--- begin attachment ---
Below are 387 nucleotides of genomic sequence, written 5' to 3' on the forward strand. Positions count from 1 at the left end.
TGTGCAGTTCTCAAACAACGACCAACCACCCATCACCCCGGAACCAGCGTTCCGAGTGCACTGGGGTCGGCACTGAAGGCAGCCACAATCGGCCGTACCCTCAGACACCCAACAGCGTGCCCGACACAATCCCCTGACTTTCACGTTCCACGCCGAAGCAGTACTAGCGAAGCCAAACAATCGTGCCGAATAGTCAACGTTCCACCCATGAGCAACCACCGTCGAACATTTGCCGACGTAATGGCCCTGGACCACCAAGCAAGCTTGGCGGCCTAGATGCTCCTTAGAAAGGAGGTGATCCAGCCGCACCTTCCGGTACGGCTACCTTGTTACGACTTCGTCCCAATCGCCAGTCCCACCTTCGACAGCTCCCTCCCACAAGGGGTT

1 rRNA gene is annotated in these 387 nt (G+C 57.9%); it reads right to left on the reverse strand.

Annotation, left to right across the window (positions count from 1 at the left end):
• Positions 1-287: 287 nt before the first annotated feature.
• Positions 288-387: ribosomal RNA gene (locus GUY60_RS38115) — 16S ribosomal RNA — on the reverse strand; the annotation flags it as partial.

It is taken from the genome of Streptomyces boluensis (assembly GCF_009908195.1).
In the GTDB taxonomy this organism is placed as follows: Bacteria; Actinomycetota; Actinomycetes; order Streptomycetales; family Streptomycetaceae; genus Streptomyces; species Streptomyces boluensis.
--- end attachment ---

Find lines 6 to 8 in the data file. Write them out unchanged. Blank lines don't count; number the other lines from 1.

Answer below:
• Positions 288-387: ribosomal RNA gene (locus GUY60_RS38115) — 16S ribosomal RNA — on the reverse strand; the annotation flags it as partial.

It is taken from the genome of Streptomyces boluensis (assembly GCF_009908195.1).
In the GTDB taxonomy this organism is placed as follows: Bacteria; Actinomycetota; Actinomycetes; order Streptomycetales; family Streptomycetaceae; genus Streptomyces; species Streptomyces boluensis.